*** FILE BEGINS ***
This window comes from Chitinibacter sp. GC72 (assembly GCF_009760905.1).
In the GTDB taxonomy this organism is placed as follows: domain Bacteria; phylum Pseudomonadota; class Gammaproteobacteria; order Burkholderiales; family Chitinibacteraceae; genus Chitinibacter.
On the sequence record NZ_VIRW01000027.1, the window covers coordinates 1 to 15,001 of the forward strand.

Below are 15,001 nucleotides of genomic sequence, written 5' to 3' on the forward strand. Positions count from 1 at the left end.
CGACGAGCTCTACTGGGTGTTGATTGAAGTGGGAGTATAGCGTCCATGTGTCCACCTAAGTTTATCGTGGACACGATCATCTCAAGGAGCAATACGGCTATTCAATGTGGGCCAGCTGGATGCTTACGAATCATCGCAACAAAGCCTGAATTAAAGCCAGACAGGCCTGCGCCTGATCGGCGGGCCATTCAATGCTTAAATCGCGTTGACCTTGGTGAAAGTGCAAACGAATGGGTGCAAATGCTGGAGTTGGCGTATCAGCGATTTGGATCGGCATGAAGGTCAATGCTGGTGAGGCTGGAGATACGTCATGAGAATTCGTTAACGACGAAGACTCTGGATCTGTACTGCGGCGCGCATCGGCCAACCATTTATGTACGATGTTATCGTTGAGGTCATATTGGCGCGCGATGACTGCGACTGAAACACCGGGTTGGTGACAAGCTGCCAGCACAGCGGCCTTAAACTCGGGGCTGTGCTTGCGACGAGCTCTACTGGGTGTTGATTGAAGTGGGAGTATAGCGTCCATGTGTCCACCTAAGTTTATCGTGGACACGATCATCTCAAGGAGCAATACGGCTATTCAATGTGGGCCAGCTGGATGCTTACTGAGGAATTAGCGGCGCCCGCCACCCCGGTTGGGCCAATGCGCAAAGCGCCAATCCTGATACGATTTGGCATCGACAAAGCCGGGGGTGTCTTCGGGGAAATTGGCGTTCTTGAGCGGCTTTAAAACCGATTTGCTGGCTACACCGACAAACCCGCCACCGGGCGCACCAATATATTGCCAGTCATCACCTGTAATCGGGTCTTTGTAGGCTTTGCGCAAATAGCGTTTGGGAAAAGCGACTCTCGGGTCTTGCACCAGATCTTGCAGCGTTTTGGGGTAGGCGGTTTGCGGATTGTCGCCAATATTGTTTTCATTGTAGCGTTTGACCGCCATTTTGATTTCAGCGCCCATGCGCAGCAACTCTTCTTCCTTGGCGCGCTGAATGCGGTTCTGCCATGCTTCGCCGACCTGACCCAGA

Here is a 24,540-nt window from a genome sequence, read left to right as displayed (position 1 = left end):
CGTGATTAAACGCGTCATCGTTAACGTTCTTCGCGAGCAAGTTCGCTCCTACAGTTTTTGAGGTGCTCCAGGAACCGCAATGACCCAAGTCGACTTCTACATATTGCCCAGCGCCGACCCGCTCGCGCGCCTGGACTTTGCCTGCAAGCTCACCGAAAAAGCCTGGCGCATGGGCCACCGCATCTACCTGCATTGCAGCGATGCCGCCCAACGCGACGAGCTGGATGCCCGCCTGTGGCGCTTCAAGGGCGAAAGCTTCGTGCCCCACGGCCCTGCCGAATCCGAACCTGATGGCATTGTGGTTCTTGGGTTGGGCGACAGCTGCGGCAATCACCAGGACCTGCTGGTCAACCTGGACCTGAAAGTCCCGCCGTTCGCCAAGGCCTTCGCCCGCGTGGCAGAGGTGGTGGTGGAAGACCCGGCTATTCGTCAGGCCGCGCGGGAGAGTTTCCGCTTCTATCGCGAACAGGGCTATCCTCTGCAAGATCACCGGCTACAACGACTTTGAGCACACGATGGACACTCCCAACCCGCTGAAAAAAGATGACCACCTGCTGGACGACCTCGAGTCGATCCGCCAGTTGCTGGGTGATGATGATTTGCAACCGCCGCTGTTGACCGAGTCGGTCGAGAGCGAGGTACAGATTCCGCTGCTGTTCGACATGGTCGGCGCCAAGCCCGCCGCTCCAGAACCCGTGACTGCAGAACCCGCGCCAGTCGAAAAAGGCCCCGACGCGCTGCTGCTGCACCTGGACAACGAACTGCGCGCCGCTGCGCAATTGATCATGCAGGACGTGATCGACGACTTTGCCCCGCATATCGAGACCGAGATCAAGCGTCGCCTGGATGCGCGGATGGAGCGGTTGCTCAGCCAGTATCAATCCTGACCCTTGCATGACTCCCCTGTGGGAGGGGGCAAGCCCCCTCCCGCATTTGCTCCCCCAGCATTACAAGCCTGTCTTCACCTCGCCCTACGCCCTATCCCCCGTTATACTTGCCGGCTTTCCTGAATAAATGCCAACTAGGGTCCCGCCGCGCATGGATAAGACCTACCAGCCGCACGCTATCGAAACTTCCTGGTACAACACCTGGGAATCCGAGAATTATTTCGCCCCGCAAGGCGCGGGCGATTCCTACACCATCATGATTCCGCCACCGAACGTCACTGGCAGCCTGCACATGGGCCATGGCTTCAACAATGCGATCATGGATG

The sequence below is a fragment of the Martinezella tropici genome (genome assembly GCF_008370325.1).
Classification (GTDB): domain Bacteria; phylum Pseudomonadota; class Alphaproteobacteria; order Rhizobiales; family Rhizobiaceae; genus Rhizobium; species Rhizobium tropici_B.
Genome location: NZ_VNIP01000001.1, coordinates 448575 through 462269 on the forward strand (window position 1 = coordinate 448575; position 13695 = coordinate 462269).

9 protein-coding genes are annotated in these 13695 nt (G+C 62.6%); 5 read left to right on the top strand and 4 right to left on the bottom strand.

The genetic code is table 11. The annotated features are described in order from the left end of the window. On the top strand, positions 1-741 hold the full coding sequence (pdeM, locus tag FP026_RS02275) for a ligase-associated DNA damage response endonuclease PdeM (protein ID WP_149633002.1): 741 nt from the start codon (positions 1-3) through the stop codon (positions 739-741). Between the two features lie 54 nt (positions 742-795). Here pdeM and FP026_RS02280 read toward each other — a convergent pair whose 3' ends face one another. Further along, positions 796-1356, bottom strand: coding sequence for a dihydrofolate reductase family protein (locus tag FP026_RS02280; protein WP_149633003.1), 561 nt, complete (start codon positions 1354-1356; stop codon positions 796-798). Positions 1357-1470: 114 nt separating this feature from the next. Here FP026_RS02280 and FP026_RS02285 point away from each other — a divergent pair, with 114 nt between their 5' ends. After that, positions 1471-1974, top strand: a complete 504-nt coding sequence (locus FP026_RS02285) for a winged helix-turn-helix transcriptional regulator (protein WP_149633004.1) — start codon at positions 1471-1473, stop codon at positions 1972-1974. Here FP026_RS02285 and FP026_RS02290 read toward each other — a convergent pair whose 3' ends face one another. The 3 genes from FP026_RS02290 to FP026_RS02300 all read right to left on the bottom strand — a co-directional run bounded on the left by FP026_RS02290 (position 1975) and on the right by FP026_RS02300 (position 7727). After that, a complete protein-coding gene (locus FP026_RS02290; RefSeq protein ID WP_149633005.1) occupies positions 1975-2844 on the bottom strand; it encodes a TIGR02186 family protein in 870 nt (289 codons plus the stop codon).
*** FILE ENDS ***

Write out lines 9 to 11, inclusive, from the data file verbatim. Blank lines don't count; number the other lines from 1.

Classification (GTDB): domain Bacteria; phylum Pseudomonadota; class Alphaproteobacteria; order Rhizobiales; family Rhizobiaceae; genus Rhizobium; species Rhizobium tropici_B.
Genome location: NZ_VNIP01000001.1, coordinates 448575 through 462269 on the forward strand (window position 1 = coordinate 448575; position 13695 = coordinate 462269).

9 protein-coding genes are annotated in these 13695 nt (G+C 62.6%); 5 read left to right on the top strand and 4 right to left on the bottom strand.